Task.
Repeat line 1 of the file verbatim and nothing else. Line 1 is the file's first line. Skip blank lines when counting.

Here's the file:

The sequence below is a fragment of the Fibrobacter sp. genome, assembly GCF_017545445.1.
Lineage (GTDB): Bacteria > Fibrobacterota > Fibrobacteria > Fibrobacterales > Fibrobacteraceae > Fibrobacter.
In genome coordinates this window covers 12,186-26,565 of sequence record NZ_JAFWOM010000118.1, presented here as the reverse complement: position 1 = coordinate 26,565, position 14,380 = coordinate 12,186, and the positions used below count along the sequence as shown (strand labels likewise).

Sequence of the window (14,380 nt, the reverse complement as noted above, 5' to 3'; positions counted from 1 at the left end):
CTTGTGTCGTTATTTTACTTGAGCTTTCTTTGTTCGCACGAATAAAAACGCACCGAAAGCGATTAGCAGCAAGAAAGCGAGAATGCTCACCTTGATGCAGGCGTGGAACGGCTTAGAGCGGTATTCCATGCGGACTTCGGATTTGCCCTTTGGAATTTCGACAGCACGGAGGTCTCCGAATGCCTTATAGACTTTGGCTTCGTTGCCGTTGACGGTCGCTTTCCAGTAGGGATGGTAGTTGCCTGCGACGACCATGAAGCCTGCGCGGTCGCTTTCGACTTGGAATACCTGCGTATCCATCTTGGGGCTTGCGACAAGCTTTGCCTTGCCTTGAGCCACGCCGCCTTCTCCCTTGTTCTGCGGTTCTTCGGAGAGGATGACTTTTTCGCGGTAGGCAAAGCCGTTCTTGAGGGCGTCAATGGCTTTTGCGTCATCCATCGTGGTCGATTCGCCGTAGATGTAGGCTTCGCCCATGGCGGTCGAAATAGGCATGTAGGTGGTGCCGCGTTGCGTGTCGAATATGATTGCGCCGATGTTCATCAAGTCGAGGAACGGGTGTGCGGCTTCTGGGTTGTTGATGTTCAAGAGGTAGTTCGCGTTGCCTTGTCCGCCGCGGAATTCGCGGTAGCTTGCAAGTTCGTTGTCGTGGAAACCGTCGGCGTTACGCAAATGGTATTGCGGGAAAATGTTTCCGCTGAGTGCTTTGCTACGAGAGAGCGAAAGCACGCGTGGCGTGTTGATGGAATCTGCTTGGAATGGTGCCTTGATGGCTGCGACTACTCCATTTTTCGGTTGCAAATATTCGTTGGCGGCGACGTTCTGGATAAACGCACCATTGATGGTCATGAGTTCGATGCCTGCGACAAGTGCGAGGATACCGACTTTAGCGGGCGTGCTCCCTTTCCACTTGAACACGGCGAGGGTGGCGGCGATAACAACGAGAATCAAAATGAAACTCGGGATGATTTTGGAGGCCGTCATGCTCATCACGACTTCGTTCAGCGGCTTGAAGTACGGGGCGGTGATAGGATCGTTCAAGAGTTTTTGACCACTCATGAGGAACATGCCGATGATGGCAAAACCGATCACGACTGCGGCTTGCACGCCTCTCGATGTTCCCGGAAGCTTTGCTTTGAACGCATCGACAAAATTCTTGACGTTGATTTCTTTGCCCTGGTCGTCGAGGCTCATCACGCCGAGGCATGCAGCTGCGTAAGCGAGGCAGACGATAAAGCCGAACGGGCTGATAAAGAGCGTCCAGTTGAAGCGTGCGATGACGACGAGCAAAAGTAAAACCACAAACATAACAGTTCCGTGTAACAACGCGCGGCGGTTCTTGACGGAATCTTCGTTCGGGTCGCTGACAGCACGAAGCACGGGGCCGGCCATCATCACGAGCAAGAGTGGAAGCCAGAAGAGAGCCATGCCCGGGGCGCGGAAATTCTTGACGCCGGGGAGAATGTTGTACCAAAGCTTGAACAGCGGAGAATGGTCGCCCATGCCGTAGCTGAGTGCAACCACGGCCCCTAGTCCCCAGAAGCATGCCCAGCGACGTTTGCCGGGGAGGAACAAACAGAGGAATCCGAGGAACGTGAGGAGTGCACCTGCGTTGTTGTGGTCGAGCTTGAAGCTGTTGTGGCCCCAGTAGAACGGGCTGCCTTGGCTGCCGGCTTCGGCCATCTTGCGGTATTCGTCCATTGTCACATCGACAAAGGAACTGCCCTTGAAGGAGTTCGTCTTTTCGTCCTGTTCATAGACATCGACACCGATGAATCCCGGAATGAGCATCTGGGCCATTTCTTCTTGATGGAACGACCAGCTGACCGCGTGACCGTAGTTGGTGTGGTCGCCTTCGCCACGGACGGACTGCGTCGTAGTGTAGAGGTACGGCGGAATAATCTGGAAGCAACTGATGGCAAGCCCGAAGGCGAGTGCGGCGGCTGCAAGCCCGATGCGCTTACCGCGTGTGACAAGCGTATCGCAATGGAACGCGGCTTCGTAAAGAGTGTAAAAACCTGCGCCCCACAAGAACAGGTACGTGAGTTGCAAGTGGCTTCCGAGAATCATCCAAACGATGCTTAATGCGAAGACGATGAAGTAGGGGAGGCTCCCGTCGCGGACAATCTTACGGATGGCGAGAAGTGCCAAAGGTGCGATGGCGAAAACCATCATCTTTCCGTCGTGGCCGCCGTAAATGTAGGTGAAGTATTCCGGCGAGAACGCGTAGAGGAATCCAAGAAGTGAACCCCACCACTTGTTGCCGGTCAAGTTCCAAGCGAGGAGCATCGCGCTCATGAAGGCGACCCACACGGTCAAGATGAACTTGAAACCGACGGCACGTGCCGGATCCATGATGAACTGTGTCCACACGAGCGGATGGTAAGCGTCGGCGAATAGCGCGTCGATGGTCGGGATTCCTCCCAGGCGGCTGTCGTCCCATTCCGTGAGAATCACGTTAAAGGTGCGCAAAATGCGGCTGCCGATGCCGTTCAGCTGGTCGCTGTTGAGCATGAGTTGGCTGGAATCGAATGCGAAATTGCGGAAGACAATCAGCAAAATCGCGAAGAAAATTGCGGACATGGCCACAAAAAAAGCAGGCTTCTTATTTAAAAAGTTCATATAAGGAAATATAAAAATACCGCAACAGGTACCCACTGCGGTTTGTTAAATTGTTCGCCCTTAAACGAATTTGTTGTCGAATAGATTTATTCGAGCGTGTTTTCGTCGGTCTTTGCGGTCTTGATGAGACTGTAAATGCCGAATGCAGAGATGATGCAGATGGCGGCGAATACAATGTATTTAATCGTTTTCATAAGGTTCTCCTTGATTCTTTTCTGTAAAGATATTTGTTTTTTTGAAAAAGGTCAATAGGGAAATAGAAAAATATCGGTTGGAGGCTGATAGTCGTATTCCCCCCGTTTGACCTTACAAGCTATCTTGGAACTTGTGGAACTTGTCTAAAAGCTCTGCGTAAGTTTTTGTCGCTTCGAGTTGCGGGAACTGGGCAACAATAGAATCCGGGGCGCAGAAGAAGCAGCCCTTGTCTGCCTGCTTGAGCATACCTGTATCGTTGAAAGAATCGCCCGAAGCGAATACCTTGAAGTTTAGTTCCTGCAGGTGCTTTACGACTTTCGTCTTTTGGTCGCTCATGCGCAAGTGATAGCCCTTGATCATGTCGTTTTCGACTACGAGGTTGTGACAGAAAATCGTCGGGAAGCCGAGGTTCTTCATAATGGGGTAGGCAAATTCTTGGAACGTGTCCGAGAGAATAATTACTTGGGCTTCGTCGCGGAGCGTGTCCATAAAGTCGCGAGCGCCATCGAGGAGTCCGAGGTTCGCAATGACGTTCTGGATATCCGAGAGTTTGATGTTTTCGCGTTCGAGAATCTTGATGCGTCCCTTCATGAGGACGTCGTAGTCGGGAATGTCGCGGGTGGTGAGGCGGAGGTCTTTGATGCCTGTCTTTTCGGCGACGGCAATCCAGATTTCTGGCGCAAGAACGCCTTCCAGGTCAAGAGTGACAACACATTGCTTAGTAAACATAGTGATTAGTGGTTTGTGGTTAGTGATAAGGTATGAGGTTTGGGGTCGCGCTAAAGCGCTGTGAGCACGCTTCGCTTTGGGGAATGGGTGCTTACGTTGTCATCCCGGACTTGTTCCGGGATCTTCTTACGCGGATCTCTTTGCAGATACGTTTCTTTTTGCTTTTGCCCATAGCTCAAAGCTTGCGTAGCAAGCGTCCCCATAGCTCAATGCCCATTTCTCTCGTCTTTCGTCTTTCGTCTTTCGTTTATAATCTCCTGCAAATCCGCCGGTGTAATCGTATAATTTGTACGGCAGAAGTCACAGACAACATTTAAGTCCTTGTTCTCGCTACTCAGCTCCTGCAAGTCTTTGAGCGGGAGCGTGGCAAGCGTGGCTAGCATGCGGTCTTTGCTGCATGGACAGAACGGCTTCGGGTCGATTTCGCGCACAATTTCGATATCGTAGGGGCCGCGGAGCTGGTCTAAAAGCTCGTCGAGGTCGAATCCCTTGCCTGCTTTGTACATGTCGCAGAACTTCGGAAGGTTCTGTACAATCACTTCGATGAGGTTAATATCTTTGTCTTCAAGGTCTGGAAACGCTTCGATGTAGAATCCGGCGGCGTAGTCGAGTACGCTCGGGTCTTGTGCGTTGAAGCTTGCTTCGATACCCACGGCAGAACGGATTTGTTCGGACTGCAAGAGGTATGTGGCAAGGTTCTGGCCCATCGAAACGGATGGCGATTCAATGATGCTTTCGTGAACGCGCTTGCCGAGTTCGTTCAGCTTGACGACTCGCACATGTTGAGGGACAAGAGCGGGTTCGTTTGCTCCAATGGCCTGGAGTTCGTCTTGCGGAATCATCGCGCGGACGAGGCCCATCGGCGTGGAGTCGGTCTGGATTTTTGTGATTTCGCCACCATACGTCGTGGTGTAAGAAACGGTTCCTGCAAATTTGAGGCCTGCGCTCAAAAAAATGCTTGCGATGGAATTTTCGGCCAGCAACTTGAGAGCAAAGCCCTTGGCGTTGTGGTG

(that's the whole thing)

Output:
The sequence below is a fragment of the Fibrobacter sp. genome, assembly GCF_017545445.1.